“Look at that woman in the wheelchair. I’d better not look at her or walk too close. I don’t want to look like I’m staring. What’s wrong with her? I bet her life is just awful.”

Jen Onsum wants to end this kind of thinking.

She is a St. Thomas junior, studies public relations and plays hockey. She competed in a national pageant over the summer.

Jen Onsum has used a wheelchair all her life because she has spinal muscular atrophy, a form of muscular dystrophy, which limits her movement and makes her more prone to illness.

But Onsum, 22, is not too limited by physical limitations.

“My routine isn’t all that different,” Onsum said, “except that I need someone to help me. It takes me a little longer to do things and I need to rest a bit when I start to feel tired.”

Onsum became interested in attending St. Thomas through her friend Greg Marzolf Jr. “He was a student with muscular dystrophy at St. Thomas at the time I was looking into colleges, and he had always said what a wonderful place St. Thomas is,” Onsum said. [Marzolf died in April 2000.]

Onsum learned about the services available for students with disabilities and decided St. Thomas was the place for her. The school works hard to accommodate those with special needs through its Enhancement Program. Height-adjustable desks and electronic books are available, as are other services. Onsum’s professors have been willing to help, and they understand that her health may limit her class attendance.

Dr. Jeanne Steele, who teaches public relations, says Onsum works hard for everything she wants and does whatever it takes. Teaching is always a reciprocal act, and she and Onsum learned from each other, Steele said.

“She has helped me become much more open and more sensitive to people with disabilities,” Steele said. “We read about it, see movies, form impressions and try to be open-minded but it’s difficult. We all suffer from stereotypical views of people different from us.”

Onsum hires a personal-care attendant each year to help her get around school and to help her manage her books. This fall, junior Ania Gunderson is her attendant. Gunderson’s first contact with Onsum was when she photographed her for a photojournalism class. When Onsum began her search for an attendant, Gunderson was happy to help.

“She’s a nice girl,” Gunderson said, “not difficult to help, very sweet.”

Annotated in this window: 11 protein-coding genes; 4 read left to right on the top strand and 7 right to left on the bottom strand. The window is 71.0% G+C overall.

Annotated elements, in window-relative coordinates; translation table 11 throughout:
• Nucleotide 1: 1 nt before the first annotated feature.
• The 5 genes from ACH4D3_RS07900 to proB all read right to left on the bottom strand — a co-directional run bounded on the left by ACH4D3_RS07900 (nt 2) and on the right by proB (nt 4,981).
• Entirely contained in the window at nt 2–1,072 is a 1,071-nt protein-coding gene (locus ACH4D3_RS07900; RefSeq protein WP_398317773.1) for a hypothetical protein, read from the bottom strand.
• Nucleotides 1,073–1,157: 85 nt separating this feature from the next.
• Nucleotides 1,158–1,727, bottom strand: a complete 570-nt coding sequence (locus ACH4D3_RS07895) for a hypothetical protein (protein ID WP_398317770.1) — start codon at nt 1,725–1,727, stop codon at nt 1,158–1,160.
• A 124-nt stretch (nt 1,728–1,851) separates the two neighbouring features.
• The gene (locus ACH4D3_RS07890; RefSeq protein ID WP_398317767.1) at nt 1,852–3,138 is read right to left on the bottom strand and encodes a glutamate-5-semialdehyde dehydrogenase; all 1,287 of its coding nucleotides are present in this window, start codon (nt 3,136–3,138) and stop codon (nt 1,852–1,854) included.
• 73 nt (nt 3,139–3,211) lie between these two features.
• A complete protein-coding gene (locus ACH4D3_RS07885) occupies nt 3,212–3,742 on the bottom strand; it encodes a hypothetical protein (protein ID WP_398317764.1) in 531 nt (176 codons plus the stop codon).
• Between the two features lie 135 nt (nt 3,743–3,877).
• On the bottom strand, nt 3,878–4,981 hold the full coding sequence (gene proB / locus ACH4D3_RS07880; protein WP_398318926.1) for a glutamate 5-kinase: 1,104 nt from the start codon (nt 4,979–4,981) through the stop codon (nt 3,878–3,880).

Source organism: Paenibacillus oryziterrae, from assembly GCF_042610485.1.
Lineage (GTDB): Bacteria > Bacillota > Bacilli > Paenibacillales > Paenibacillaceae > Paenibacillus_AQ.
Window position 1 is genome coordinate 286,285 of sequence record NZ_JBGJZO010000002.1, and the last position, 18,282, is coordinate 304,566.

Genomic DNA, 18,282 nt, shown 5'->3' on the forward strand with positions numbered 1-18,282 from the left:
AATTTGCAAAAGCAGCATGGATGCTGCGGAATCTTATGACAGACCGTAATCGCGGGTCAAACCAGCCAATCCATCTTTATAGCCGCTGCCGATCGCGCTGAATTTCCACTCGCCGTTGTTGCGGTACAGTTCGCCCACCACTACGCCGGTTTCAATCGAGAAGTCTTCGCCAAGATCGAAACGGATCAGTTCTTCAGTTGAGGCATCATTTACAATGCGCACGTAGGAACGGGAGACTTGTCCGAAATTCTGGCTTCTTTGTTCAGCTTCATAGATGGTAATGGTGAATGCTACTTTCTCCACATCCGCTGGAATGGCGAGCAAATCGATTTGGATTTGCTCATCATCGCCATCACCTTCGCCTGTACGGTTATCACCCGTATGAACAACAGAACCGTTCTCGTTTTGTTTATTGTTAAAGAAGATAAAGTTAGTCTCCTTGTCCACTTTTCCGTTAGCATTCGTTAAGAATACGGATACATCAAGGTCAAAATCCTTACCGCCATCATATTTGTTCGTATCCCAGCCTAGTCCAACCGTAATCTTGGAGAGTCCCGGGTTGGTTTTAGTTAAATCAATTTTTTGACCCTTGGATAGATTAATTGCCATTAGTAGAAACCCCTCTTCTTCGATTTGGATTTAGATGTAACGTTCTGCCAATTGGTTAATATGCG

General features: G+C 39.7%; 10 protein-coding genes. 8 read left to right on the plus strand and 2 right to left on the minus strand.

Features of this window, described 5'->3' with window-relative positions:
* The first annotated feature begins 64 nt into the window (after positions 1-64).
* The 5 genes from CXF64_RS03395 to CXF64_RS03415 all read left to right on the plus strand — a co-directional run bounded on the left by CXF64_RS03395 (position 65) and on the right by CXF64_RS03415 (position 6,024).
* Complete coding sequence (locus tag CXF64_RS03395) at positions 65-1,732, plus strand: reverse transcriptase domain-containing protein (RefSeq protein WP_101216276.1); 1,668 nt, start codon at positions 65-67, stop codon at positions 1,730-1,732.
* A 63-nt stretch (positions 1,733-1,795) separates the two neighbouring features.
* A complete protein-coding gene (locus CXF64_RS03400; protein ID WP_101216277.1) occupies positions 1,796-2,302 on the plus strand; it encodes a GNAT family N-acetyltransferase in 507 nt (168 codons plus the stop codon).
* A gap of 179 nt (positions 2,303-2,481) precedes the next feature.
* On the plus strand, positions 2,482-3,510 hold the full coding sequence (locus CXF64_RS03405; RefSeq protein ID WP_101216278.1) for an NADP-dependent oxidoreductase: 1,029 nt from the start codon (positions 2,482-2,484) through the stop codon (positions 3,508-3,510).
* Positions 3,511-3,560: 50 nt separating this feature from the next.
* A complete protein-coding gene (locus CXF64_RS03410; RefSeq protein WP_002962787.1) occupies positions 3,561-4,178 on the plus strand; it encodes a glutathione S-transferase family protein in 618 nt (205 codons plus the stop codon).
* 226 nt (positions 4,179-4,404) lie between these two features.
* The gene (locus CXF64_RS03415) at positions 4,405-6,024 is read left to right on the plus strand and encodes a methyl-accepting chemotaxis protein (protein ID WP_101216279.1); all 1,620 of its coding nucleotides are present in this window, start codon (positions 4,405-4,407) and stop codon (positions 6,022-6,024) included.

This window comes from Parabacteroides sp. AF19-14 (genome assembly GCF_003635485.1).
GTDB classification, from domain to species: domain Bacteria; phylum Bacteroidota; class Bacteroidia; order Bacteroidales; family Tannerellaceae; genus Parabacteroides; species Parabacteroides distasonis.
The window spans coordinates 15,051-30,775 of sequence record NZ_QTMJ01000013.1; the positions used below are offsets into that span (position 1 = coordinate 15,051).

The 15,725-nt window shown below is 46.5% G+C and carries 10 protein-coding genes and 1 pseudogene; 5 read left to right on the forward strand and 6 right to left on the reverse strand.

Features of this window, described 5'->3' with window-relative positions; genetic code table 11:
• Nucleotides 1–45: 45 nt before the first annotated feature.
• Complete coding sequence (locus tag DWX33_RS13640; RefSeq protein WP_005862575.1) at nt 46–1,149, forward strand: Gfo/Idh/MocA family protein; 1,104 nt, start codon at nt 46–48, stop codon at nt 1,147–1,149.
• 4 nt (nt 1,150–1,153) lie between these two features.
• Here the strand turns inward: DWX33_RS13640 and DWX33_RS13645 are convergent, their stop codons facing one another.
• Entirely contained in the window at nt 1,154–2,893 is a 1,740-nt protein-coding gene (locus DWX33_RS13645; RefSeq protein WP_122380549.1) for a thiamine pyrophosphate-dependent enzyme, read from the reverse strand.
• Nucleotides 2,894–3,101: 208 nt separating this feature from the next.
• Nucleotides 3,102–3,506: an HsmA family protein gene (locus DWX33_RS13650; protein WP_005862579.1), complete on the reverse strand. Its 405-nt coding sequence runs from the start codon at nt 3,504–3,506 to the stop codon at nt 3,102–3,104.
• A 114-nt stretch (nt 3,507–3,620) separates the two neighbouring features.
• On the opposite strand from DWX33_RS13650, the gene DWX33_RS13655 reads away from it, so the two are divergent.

Onsum plays PowerHockey, an adapted version of the game for those who use a power wheelchair. Craig McClellan, a former St. Thomas student, organized the game about seven years ago, and Onsum has played every season. “It’s a very intense sport with a lot of collisions and occasional tip-overs,” Onsum said.

Onsum is on a traveling team, the Minnesota Saints, and participated in the PowerHockey World Cup in 2001 at Augsburg College. Teams from the United States, Canada, Australia and Europe competed.

Onsum has attended the Muscular Dystrophy Association summer camp for 14 years. This year she returned as a counselor. She and a friend from camp spent nine months planning and fund raising so they could hold themed events at the camp.

Onsum’s most recent achievement was participating in the Ms. Wheelchair America pageant. She became interested at the Abilities Expo in Chicago last year, then saw a magazine advertisement looking for independent delegates from Minnesota. Minnesota does not have its own pageant.

Onsum kept a journal about her experience at the competition in Des Moines, Iowa. She wrote of the challenges of remembering a speech and what she took from the experience:

“I have always just dealt with and accepted inaccessible places, but the workshop made me realize that I need to stand up for my rights, not just for myself but for other people with disabilities who have the right to go to these places as well.”

Onsum spoke at the pageant about how the media improperly depict those with disabilities, leading to further stereotyping. The media, Onsum said, often show those with disabilities not having as fulfilling and happy a life as able-bodied people. Onsum suggested remedies such as creating advisory councils of experts and people with disabilities, and holding workshops for members of the media.

Many people with disabilities do not believe they can do many things and do not speak up for themselves, Onsum said. She hopes to use her title of Ms. Wheelchair Minnesota to speak up for those people and encourage them to become just as active.

“I learned … just how important it is to advocate for myself and my rights,” Onsum said, “and that being more outspoken about my rights doesn’t make me come across as a disgruntled disabled person but rather a person making a positive difference for others with disabilities.”